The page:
The Triple Nationalism of Zanzibar's Multiracial Society and its Unrelenting Legacy on Zanzibar's Political Culture
By Salim Msoma
The title of this discussion has to be necessarily lengthy because of the need from the outset to clarify and untie the knot of the complex jigsaw puzzle of Zanzibar politics and society with her attendant polarized political culture.
The multiracial character of the isles is an outcome of her geographical location whereby regular Monsoon winds enabled immigrant communities from Arabia and the Indian sub-continent to sail across the Indian Ocean and gradually settle while engaging in trading, farming and even intermarrying with the local inhabitants over the centuries.The phenomenon of intermarriage relationships was undertaken mostly by those who came from Arabia rather than from India whose people remained closely knit around their ethnic clans.
The metamorphosis of the socio-economic groups that evolved on the islands in parallel and in conjunction with the transition from communal peasant clans to mushrooming slave societies, famously referred to as Swahili city-states, which dotted the coastline of East Africa, exhibits a remarkable transformation from collective comunalism to class differentiation of societal formations unfolding in the isles as explained by the great scholar Frederick Engels in his observation on the motion of human society. These city-state communities finally gave way to a feudal society in Zanzibar that was characterized by a landed gentry of mostly Arab ancestry anchored by Omani Sultanate hegemony.
The establishment and consolidation of Omani Sultan overlordship and her subsequent claims of suzerainty over the entire East Coast and hinterland along the trading routes up to the Manyema region of Eastern Congo during the 19th century is significant in our discussion because of the controversy that has arisen and endured to this day.
The controversy is between Zanzibaris who view the Omani presence as a form of pre-European Colonial rule that subsequently teamed up with the British to establish a kind of a dual (binary) Colonialism over Zanzibar and those islanders who argue that the Zanzibar Monarch had already become assimilated to Zanzibar culture and society by the 1960s .They insist that Omani rule ended formally in 1890 when Zanzibar was proclaimed a Protectorate of the British Empire with the Sultan reduced to a mere figurehead.This is the perception of the 19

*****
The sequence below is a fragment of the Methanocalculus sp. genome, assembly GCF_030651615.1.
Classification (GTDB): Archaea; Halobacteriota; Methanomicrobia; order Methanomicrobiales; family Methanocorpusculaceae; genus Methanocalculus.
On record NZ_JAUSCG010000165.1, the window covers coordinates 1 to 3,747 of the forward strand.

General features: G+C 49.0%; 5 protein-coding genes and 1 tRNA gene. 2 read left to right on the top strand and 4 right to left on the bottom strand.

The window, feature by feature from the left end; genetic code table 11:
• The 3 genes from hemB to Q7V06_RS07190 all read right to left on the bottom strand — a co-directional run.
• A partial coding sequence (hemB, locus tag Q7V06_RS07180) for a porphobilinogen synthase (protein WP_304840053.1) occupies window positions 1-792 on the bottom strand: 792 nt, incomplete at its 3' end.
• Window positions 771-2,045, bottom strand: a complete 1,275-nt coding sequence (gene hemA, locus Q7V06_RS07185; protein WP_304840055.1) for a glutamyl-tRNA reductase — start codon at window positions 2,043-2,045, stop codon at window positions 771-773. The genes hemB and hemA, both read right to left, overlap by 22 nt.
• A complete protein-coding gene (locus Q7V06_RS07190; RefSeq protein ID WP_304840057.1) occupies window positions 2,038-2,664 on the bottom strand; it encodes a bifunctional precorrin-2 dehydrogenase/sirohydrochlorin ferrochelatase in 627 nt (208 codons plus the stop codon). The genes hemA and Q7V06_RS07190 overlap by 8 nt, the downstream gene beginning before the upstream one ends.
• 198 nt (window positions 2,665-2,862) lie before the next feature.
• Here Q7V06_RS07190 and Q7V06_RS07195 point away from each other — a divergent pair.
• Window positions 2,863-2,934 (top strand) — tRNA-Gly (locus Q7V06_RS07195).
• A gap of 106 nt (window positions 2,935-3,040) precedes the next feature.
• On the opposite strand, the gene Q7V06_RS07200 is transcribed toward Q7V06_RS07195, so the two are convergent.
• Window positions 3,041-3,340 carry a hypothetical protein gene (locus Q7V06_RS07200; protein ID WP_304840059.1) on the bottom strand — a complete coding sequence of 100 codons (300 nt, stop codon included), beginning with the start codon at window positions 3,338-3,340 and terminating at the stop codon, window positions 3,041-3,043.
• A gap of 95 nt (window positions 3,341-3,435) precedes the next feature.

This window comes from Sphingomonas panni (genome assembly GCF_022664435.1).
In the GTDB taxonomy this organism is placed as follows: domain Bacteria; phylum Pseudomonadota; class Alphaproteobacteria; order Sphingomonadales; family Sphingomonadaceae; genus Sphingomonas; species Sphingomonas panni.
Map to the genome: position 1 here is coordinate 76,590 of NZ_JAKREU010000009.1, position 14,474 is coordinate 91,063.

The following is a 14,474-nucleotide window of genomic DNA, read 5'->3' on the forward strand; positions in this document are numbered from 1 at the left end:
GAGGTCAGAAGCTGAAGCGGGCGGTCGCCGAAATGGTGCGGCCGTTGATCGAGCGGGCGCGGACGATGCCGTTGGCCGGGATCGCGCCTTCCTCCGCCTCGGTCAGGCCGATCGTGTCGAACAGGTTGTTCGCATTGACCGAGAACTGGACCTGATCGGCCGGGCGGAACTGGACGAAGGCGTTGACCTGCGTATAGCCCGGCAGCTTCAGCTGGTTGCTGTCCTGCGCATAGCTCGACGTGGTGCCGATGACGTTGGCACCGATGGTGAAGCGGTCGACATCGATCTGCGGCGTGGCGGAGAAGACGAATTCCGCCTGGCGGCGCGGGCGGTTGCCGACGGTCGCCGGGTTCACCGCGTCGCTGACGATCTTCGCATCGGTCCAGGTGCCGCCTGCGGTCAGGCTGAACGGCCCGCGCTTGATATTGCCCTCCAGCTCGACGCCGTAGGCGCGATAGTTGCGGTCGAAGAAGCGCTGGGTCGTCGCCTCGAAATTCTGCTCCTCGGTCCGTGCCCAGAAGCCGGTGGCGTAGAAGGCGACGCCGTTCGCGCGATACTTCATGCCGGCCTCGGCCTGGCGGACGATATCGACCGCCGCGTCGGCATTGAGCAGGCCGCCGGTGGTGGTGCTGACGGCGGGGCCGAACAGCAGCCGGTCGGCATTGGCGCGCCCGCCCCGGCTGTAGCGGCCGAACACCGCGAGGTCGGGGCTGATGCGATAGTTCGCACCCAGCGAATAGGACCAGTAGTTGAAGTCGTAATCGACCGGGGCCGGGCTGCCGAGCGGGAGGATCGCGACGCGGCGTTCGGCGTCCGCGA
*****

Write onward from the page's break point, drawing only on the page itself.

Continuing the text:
The consequence of this controversy has been the refusal of a significant segment of Zanzibaris led by ASP under the Late Mzee Abeid Karume to recognize the Independence granted to Zanzibar by the British on 10 December 1963. This stance by the ASP followers was steadfastly supported by Mwalimu Nyerere and TANU who also viewed the Zanzibar Sultan as a relic of Arab colonialism. Dominated in this thinking, the Tanganyika TANU leadership rendered multifarious support to the ASP vision of a Republican African (Black) rule. One author, Dr. Harith Ghassany, has shown that the Tanganyika support included specific manpower (Kipungwe sisal workers from Tanga Region ) in the execution of the 1964 Revolution. More recent research indicates that a few individual soldiers of the Tanganyika Rifles(TR) army were also dispatched from Dar es Salam to reinforce the 'putsch'.